All of the above, are just a few examples of socalled "transformations".

A slightly more general expression for an exponential fuction would be:

exponential power, also called the "base" or "base number" (like the "2" in 2

Again, even a tiny bit more general expression would be:

It has the same role as for example "2" in the equation f(x) = 2

The formula above, is absolutely no different from what we already have seen.

Usually, in math, we use "y" and "x" in our formula's.

However, if something changes with time "t", then we often simply use time as the variable,

(represented by the "t" symbol) to take the place of "x". It really does not matter.

In that case, we do not have an "x-axis", but instead we use a "t-axis".

Secondly, we might replace f(x) or "y" (which are the same), with "N", or "N(t)", if indeed

N is a number that is dependent on "t" (like the same roles like x and y had).

An example is the growth of a colony of bacteria, where the number "N" of bacteria,

depends exponentially on "t".

Especially in researches and articles from biology, sociology etc.., this notation is common.

Note that in a formula like N(t) = b g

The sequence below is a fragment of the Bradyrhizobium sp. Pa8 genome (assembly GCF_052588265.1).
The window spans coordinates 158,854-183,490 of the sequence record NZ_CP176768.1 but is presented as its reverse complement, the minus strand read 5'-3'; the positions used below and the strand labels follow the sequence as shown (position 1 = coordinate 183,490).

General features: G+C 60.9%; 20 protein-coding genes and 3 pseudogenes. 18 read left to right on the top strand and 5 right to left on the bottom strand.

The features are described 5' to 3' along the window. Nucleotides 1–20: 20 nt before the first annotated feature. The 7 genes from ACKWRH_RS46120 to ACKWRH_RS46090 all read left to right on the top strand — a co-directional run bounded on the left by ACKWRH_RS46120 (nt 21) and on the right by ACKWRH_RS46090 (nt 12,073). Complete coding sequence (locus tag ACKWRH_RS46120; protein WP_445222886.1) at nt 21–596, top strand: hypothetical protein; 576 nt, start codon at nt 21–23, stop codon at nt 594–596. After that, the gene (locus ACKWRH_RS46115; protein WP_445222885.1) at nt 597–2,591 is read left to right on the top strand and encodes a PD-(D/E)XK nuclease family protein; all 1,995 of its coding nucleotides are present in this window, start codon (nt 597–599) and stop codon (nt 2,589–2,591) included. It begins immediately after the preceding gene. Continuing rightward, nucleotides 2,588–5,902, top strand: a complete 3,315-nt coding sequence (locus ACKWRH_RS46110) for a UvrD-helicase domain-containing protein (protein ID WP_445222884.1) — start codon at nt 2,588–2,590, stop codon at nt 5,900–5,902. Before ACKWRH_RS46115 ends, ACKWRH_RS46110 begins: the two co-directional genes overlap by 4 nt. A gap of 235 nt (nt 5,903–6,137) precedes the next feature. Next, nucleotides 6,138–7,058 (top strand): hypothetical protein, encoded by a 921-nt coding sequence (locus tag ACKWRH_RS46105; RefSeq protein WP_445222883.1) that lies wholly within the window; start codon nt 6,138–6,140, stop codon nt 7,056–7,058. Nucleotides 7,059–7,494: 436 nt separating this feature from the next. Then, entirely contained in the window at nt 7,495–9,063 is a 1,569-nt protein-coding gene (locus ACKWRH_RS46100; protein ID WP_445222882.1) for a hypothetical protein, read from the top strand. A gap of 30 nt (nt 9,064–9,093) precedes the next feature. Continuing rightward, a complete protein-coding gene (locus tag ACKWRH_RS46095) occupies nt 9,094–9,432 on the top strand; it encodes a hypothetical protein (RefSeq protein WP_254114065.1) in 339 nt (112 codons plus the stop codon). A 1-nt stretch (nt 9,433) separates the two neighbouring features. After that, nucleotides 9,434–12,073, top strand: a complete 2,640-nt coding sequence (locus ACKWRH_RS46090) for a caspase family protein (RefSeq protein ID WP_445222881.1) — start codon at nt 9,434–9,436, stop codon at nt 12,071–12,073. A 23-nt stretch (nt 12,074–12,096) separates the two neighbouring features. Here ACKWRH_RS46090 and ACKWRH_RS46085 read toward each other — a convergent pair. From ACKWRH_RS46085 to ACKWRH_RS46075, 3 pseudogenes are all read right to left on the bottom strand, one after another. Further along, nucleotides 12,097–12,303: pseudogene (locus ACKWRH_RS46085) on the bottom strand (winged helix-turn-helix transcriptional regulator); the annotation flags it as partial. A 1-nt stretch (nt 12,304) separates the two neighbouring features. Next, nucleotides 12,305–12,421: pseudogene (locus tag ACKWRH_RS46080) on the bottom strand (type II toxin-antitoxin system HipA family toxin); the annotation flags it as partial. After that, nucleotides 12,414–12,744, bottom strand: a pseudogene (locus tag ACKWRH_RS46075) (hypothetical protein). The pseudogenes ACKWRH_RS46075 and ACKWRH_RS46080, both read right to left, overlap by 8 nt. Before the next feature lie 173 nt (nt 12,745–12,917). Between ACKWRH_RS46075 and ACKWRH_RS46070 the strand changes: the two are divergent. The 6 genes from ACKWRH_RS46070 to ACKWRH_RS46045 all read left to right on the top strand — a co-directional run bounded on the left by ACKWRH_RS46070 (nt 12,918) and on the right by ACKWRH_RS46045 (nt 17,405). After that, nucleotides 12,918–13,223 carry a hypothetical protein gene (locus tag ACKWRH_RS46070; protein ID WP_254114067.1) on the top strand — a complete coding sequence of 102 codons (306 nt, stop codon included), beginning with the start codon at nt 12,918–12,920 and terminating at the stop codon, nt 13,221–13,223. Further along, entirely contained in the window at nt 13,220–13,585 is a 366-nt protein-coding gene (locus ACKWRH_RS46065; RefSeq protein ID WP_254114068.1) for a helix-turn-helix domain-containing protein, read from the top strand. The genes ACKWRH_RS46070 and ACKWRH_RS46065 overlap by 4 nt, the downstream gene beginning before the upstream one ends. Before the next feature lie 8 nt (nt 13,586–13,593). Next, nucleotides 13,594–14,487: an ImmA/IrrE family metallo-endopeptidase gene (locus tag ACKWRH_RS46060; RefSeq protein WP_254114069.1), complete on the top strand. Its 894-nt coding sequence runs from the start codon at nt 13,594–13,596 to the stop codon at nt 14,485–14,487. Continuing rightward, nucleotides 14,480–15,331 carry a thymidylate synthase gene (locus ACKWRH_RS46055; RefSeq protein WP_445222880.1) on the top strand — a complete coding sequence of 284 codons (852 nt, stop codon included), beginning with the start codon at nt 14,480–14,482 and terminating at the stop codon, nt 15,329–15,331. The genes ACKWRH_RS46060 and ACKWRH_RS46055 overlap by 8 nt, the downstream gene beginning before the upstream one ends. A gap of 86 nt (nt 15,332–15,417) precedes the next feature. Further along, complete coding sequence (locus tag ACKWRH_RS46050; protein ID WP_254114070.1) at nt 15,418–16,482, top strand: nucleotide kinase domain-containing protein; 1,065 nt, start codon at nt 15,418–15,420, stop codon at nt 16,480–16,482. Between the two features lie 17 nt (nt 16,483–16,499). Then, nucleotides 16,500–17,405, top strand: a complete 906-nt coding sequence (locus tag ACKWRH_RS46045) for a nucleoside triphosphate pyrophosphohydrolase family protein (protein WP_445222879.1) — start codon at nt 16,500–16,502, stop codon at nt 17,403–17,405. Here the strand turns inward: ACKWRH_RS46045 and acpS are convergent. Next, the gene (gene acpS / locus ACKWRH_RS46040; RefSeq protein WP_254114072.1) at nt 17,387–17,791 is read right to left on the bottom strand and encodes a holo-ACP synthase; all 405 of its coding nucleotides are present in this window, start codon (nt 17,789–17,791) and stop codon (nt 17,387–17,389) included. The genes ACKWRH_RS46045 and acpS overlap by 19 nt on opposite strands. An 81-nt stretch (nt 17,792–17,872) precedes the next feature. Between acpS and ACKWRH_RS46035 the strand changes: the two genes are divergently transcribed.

the "start value" or "initial value". This is so, since when t=0 (or x=0), the exponential

resolves to "1". That is:

N(0) = b * g

Ofcourse, you remember that anything to power of "0", is simply "1". Thus g

Such initial value is most often interpreted as the start value when the observations begin,

like for example the growth of bacteria over hours, or days (or other time interval).

So, often the measurements start at "t=0". But, it could also be so, that folks start

in the year 2007 (starting year), and record the usage of Internet of the inhabitants

of a city. In such an example, a researcher could observe as of 2007, up to 2012.

Then, 2007 is ofcourse not really "t=0", but it is treated like so.

It's important to note that:

N = b, when t=0, which is the initial value (of N).

g is also called the base number, or "growthfactor".

Note 7, section 2, provides some examples of the practical use of the function N(t) = b g

Section 1 is just a small recap, of what you already could find in note 7.

The real objective of this note, is how to solve equations with exponential and/or logarithmic functions.

Thus, we need to explore logarithmic functions first.

From former notes, you may remember, that we may have the functions f(x) and g(x),